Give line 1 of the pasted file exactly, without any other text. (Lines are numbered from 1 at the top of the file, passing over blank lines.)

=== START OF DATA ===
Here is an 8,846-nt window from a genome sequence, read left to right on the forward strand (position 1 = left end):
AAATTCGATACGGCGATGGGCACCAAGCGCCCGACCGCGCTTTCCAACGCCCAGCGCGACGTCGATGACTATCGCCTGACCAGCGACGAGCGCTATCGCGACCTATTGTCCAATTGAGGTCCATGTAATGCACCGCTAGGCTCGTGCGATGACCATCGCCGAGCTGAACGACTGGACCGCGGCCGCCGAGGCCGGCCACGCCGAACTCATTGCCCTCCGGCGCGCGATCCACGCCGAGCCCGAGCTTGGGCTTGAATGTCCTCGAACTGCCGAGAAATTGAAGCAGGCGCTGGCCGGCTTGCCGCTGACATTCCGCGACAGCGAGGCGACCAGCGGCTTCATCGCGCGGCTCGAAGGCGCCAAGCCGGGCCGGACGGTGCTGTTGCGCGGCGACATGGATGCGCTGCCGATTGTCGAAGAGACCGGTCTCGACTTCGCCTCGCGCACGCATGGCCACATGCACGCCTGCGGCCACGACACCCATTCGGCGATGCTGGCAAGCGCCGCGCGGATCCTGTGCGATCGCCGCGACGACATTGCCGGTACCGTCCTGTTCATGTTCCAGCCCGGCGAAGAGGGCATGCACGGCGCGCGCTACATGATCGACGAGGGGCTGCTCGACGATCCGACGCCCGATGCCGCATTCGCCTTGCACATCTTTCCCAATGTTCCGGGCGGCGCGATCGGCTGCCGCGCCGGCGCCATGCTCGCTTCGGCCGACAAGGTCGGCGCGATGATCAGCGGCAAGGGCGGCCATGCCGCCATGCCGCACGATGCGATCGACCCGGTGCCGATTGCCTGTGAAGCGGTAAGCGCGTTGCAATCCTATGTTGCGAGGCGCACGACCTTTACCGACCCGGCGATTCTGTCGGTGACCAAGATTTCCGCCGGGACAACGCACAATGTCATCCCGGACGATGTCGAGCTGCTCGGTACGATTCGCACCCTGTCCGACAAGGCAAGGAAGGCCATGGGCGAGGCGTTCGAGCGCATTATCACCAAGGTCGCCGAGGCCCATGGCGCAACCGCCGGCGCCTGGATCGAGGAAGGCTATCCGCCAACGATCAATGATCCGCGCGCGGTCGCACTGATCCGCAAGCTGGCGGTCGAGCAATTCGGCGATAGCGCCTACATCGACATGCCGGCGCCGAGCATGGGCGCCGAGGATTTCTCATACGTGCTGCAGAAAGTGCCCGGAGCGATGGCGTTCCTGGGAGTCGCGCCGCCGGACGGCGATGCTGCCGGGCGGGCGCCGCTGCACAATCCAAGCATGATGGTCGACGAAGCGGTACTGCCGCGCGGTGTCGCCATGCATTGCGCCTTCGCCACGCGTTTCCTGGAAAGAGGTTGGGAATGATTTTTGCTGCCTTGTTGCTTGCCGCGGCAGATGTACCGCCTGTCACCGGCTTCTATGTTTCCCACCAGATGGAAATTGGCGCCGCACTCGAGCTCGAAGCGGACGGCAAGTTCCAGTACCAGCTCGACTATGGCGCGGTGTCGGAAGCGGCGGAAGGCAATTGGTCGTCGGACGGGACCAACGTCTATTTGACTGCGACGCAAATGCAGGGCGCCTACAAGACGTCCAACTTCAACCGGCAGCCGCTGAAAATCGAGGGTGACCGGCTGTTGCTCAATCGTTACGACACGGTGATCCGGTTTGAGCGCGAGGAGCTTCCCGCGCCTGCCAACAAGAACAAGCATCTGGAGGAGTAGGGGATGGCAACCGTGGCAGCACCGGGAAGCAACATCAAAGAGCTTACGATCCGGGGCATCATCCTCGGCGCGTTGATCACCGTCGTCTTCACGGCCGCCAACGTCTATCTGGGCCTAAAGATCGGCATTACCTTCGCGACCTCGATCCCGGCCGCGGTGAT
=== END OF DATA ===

Here is an 8,846-nt window from a genome sequence, read left to right on the forward strand (position 1 = left end):